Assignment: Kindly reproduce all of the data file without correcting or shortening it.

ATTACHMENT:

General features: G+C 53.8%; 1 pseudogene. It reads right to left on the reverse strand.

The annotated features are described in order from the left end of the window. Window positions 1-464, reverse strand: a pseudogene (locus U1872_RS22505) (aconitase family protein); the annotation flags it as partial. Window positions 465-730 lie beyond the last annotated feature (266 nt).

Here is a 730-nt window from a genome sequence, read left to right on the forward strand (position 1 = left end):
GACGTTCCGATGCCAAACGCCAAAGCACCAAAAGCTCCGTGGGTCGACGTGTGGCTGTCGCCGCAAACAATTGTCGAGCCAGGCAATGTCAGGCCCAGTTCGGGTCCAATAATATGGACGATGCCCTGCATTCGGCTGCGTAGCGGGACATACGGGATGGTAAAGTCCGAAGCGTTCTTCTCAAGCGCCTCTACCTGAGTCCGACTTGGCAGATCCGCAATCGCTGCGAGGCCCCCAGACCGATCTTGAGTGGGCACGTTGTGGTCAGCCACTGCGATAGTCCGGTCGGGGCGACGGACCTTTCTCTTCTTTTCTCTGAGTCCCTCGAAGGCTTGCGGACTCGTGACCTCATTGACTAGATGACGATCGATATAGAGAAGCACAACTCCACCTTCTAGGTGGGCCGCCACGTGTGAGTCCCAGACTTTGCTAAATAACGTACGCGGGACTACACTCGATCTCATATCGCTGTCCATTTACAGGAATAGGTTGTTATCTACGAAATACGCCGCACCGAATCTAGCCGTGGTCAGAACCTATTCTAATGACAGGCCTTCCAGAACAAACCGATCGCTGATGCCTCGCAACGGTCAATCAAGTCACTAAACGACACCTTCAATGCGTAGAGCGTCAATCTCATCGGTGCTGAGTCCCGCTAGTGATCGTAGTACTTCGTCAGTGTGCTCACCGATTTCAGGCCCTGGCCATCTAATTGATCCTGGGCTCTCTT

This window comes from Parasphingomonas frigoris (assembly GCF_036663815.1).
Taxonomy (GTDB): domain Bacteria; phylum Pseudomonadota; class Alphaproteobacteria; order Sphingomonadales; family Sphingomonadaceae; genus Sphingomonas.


General features: G+C 53.8%; 1 pseudogene. It reads right to left on the reverse strand.

The annotated features are described in order from the left end of the window. Window positions 1-464, reverse strand: a pseudogene (locus U1872_RS22505) (aconitase family protein); the annotation flags it as partial. Window positions 465-730 lie beyond the last annotated feature (266 nt).

Here is a 730-nt window from a genome sequence, read left to right on the forward strand (position 1 = left end):
GACGTTCCGATGCCAAACGCCAAAGCACCAAAAGCTCCGTGGGTCGACGTGTGGCTGTCGCCGCAAACAATTGTCGAGCCAGGCAATGTCAGGCCCAGTTCGGGTCCAATAATATGGACGATGCCCTGCATTCGGCTGCGTAGCGGGACATACGGGATGGTAAAGTCCGAAGCGTTCTTCTCAAGCGCCTCTACCTGAGTCCGACTTGGCAGATCCGCAATCGCTGCGAGGCCCCCAGACCGATCTTGAGTGGGCACGTTGTGGTCAGCCACTGCGATAGTCCGGTCGGGGCGACGGACCTTTCTCTTCTTTTCTCTGAGTCCCTCGAAGGCTTGCGGACTCGTGACCTCATTGACTAGATGACGATCGATATAGAGAAGCACAACTCCACCTTCTAGGTGGGCCGCCACGTGTGAGTCCCAGACTTTGCTAAATAACGTACGCGGGACTACACTCGATCTCATATCGCTGTCCATTTACAGGAATAGGTTGTTATCTACGAAATACGCCGCACCGAATCTAGCCGTGGTCAGAACCTATTCTAATGACAGGCCTTCCAGAACAAACCGATCGCTGATGCCTCGCAACGGTCAATCAAGTCACTAAACGACACCTTCAATGCGTAGAGCGTCAATCTCATCGGTGCTGAGTCCCGCTAGTGATCGTAGTACTTCGTCAGTGTGCTCACCGATTTCAGGCCCTGGCCATCTAATTGATCCTGGGCTCTCTT

This window comes from Parasphingomonas frigoris (assembly GCF_036663815.1).
Taxonomy (GTDB): domain Bacteria; phylum Pseudomonadota; class Alphaproteobacteria; order Sphingomonadales; family Sphingomonadaceae; genus Sphingomonas.